There aren’t many teams holding spring training in the same place they did a decade ago. There are hardly any teams holding spring training in the same place they did 20 years ago. The Tigers, however, are quite an exception. They’ve been training in Lakeland, Florida since 1934. And today they announced a deal with the city of Lakeland which will keep them there until at least 2036.
The deal anticipates a $37 million commitment for capital improvements to the Joker Marchant Stadium and Tigertown Complex. It’ll be paid for via a bond issue, the State of Florida’s Spring Training Retention Program, the Polk County Tourist Development Council and money provided directly from both the Tigers and the City of Lakeland. The press release claims that the Tigers and their single-A team, the Lakeland Flying Tigers, provide the area with a combined $63 million in economic benefits annually.
Who knows if that claimed benefit is accurate, but there is no escaping that the relationship between Lakeland and the Tigers is about the strongest between any spring training site and a major league team in existence. Now it’ll be ensured to pass the century mark.
Oft-injured pitcher Josh Johnson is retiring from baseball, ESPN’s Jerry Crasnick is reporting.
Johnson, 32, hasn’t pitched in the majors since 2013. The right-hander underwent his third Tommy John surgery in September 2015 but wasn’t able to bounce back.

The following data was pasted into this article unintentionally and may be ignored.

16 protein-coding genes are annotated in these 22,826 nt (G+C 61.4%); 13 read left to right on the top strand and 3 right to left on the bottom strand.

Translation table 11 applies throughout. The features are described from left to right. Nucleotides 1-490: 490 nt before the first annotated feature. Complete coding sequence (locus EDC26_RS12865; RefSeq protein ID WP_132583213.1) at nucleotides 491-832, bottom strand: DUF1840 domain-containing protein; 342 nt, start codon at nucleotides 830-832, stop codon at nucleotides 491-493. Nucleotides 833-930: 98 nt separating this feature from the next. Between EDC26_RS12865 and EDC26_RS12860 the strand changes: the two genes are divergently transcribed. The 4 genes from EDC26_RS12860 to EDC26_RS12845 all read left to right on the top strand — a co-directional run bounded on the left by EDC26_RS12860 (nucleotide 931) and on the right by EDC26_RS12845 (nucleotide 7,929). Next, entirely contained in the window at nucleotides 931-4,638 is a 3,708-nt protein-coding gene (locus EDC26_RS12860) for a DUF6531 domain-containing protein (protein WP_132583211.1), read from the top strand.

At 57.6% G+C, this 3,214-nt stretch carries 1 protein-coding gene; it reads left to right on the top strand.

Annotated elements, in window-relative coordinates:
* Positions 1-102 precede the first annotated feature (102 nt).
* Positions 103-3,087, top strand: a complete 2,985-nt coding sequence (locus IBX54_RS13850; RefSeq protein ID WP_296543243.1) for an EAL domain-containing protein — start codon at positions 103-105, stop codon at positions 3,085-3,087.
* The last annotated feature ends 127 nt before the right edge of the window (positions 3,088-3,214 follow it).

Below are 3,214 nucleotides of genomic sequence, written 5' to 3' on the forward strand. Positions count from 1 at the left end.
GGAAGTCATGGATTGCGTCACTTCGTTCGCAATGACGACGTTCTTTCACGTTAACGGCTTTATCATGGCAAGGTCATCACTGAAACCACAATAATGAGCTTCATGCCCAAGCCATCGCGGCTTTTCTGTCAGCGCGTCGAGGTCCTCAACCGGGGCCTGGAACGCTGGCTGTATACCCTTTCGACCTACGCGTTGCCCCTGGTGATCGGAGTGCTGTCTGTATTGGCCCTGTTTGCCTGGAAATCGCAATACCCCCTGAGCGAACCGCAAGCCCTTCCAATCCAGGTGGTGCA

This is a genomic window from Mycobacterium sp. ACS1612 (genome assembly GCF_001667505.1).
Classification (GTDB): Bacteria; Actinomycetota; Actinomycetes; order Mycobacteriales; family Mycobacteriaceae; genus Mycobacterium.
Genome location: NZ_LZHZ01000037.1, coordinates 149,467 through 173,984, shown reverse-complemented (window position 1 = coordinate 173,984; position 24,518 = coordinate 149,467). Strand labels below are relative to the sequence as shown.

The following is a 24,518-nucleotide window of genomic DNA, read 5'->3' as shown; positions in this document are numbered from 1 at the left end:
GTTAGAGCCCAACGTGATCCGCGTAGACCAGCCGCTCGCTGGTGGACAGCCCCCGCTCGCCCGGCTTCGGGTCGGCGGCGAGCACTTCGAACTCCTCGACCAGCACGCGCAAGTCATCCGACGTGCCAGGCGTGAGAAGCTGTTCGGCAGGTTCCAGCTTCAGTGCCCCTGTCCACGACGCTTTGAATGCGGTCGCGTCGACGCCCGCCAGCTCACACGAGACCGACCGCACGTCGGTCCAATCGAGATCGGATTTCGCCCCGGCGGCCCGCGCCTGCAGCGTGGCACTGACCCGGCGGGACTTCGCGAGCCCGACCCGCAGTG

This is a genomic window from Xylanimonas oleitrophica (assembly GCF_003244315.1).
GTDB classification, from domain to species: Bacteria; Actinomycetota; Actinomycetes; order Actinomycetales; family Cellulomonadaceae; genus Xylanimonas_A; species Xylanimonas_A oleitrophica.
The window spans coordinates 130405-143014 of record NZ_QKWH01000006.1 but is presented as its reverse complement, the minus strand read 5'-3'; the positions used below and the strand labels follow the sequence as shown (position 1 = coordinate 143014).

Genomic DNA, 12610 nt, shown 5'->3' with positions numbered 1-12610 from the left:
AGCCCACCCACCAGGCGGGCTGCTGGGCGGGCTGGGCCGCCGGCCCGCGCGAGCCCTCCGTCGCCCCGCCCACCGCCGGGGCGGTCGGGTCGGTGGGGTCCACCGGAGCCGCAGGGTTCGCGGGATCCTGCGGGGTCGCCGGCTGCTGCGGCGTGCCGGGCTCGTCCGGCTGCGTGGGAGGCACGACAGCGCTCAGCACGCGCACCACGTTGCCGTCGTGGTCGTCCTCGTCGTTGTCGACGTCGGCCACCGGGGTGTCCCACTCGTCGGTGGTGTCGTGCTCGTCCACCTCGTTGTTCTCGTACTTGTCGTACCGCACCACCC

Johnson spent most of his career with the Marlins, but also pitched for the Blue Jays in the big leagues, as well as the Padres in the minors. He retires with a career 3.40 ERA, 915 strikeouts across 998 innings in the majors, and two All-Star nominations. Johnson led the National League with a 2.30 ERA in 2010, finishing fifth in NL Cy Young Award balloting. One wonders what he could have accomplished if he was able to stay healthy.
The Angels are nearing a multi-year deal with free agent third baseman Luis Valbuena, Jeff Fletcher of the Orange County Register reports. It’s believed to be a two-year contract with a third-year option.
Valbuena, 31, hit .260/.357/.459 with 13 home runs and 40 RBI in 342 plate appearances in 2016. He missed most of the second half with a hamstring injury, for which he underwent surgery in late August.
Valbuena has played a majority of his career at third base, but also has extensive experience at second base and has racked up innings at first base and shortstop as well. He won’t play every day for the Angels, as Yunel Escobar lays claim to third base and C.J. Cron first base, but he will give them flexibility and a left-handed bat off the bench.